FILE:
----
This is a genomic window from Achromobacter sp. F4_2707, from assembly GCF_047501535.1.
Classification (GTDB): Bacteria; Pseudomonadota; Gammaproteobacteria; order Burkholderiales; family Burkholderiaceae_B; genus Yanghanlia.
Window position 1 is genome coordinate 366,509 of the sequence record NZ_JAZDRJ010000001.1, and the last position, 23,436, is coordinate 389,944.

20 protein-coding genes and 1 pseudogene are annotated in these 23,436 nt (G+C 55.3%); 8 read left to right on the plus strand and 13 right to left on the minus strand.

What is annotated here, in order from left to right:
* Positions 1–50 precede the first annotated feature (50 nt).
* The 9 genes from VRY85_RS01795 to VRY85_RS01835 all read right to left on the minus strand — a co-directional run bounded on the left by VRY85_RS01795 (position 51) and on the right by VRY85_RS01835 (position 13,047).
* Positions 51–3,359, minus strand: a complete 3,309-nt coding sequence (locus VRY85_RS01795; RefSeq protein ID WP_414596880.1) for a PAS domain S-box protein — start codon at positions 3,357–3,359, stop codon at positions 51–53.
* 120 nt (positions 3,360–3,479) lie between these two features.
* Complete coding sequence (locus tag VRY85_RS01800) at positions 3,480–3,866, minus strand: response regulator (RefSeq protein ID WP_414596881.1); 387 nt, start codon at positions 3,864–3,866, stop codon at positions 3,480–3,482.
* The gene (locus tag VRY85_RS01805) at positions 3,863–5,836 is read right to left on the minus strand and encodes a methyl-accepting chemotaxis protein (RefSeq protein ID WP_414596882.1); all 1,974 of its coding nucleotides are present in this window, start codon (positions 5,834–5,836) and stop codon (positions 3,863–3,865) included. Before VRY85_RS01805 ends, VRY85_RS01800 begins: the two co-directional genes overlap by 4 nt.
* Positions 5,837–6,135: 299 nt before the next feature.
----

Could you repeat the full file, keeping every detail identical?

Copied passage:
This is a genomic window from Achromobacter sp. F4_2707, from assembly GCF_047501535.1.
Classification (GTDB): Bacteria; Pseudomonadota; Gammaproteobacteria; order Burkholderiales; family Burkholderiaceae_B; genus Yanghanlia.
Window position 1 is genome coordinate 366,509 of the sequence record NZ_JAZDRJ010000001.1, and the last position, 23,436, is coordinate 389,944.

20 protein-coding genes and 1 pseudogene are annotated in these 23,436 nt (G+C 55.3%); 8 read left to right on the plus strand and 13 right to left on the minus strand.

What is annotated here, in order from left to right:
* Positions 1–50 precede the first annotated feature (50 nt).
* The 9 genes from VRY85_RS01795 to VRY85_RS01835 all read right to left on the minus strand — a co-directional run bounded on the left by VRY85_RS01795 (position 51) and on the right by VRY85_RS01835 (position 13,047).
* Positions 51–3,359, minus strand: a complete 3,309-nt coding sequence (locus VRY85_RS01795; RefSeq protein ID WP_414596880.1) for a PAS domain S-box protein — start codon at positions 3,357–3,359, stop codon at positions 51–53.
* 120 nt (positions 3,360–3,479) lie between these two features.
* Complete coding sequence (locus tag VRY85_RS01800) at positions 3,480–3,866, minus strand: response regulator (RefSeq protein ID WP_414596881.1); 387 nt, start codon at positions 3,864–3,866, stop codon at positions 3,480–3,482.
* The gene (locus tag VRY85_RS01805) at positions 3,863–5,836 is read right to left on the minus strand and encodes a methyl-accepting chemotaxis protein (RefSeq protein ID WP_414596882.1); all 1,974 of its coding nucleotides are present in this window, start codon (positions 5,834–5,836) and stop codon (positions 3,863–3,865) included. Before VRY85_RS01805 ends, VRY85_RS01800 begins: the two co-directional genes overlap by 4 nt.
* Positions 5,837–6,135: 299 nt before the next feature.